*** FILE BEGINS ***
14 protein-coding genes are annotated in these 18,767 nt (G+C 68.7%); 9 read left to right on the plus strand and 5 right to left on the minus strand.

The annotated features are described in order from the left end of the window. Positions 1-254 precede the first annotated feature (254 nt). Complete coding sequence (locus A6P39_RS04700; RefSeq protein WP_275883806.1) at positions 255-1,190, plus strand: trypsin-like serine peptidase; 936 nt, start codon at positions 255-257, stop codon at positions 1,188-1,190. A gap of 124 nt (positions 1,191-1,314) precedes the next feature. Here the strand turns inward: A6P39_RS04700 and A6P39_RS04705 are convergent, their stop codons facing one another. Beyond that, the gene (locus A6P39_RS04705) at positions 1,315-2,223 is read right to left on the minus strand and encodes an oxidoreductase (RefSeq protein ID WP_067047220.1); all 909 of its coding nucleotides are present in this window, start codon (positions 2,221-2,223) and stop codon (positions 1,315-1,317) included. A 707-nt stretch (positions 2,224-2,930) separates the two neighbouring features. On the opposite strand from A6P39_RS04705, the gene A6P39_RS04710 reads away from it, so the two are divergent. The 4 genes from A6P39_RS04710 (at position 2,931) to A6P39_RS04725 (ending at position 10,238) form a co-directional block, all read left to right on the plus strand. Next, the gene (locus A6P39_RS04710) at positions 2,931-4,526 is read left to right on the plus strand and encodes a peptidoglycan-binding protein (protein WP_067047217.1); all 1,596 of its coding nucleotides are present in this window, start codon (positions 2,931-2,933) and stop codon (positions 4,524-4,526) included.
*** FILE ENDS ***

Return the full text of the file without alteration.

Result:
14 protein-coding genes are annotated in these 18,767 nt (G+C 68.7%); 9 read left to right on the plus strand and 5 right to left on the minus strand.

The annotated features are described in order from the left end of the window. Positions 1-254 precede the first annotated feature (254 nt). Complete coding sequence (locus A6P39_RS04700; RefSeq protein WP_275883806.1) at positions 255-1,190, plus strand: trypsin-like serine peptidase; 936 nt, start codon at positions 255-257, stop codon at positions 1,188-1,190. A gap of 124 nt (positions 1,191-1,314) precedes the next feature. Here the strand turns inward: A6P39_RS04700 and A6P39_RS04705 are convergent, their stop codons facing one another. Beyond that, the gene (locus A6P39_RS04705) at positions 1,315-2,223 is read right to left on the minus strand and encodes an oxidoreductase (RefSeq protein ID WP_067047220.1); all 909 of its coding nucleotides are present in this window, start codon (positions 2,221-2,223) and stop codon (positions 1,315-1,317) included. A 707-nt stretch (positions 2,224-2,930) separates the two neighbouring features. On the opposite strand from A6P39_RS04705, the gene A6P39_RS04710 reads away from it, so the two are divergent. The 4 genes from A6P39_RS04710 (at position 2,931) to A6P39_RS04725 (ending at position 10,238) form a co-directional block, all read left to right on the plus strand. Next, the gene (locus A6P39_RS04710) at positions 2,931-4,526 is read left to right on the plus strand and encodes a peptidoglycan-binding protein (protein WP_067047217.1); all 1,596 of its coding nucleotides are present in this window, start codon (positions 2,931-2,933) and stop codon (positions 4,524-4,526) included.